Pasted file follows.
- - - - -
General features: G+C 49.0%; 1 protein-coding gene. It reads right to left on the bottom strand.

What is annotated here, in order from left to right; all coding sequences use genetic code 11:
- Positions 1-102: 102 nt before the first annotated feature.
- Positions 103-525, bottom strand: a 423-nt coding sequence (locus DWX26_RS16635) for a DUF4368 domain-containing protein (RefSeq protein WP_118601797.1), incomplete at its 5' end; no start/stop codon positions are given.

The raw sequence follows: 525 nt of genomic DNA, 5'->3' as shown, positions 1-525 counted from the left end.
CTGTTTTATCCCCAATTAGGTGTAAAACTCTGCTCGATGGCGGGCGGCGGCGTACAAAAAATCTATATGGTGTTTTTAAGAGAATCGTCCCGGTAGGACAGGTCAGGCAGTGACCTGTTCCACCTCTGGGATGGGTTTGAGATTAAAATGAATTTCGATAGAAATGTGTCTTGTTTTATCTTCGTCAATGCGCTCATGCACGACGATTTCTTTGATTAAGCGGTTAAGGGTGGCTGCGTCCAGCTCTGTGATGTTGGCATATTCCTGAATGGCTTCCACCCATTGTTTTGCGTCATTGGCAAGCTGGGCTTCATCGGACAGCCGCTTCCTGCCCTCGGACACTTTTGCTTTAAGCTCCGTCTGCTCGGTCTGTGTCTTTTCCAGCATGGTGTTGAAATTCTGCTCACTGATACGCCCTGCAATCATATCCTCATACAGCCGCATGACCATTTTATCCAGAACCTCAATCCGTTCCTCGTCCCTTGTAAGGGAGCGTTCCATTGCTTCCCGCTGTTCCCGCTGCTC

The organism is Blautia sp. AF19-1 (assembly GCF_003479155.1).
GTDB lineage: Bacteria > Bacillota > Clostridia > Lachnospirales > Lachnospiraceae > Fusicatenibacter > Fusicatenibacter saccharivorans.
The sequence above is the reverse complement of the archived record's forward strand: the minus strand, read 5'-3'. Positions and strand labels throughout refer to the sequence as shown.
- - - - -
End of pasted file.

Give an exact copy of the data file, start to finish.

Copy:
General features: G+C 49.0%; 1 protein-coding gene. It reads right to left on the bottom strand.

What is annotated here, in order from left to right; all coding sequences use genetic code 11:
- Positions 1-102: 102 nt before the first annotated feature.
- Positions 103-525, bottom strand: a 423-nt coding sequence (locus DWX26_RS16635) for a DUF4368 domain-containing protein (RefSeq protein WP_118601797.1), incomplete at its 5' end; no start/stop codon positions are given.

The raw sequence follows: 525 nt of genomic DNA, 5'->3' as shown, positions 1-525 counted from the left end.
CTGTTTTATCCCCAATTAGGTGTAAAACTCTGCTCGATGGCGGGCGGCGGCGTACAAAAAATCTATATGGTGTTTTTAAGAGAATCGTCCCGGTAGGACAGGTCAGGCAGTGACCTGTTCCACCTCTGGGATGGGTTTGAGATTAAAATGAATTTCGATAGAAATGTGTCTTGTTTTATCTTCGTCAATGCGCTCATGCACGACGATTTCTTTGATTAAGCGGTTAAGGGTGGCTGCGTCCAGCTCTGTGATGTTGGCATATTCCTGAATGGCTTCCACCCATTGTTTTGCGTCATTGGCAAGCTGGGCTTCATCGGACAGCCGCTTCCTGCCCTCGGACACTTTTGCTTTAAGCTCCGTCTGCTCGGTCTGTGTCTTTTCCAGCATGGTGTTGAAATTCTGCTCACTGATACGCCCTGCAATCATATCCTCATACAGCCGCATGACCATTTTATCCAGAACCTCAATCCGTTCCTCGTCCCTTGTAAGGGAGCGTTCCATTGCTTCCCGCTGTTCCCGCTGCTC

The organism is Blautia sp. AF19-1 (assembly GCF_003479155.1).
GTDB lineage: Bacteria > Bacillota > Clostridia > Lachnospirales > Lachnospiraceae > Fusicatenibacter > Fusicatenibacter saccharivorans.
The sequence above is the reverse complement of the archived record's forward strand: the minus strand, read 5'-3'. Positions and strand labels throughout refer to the sequence as shown.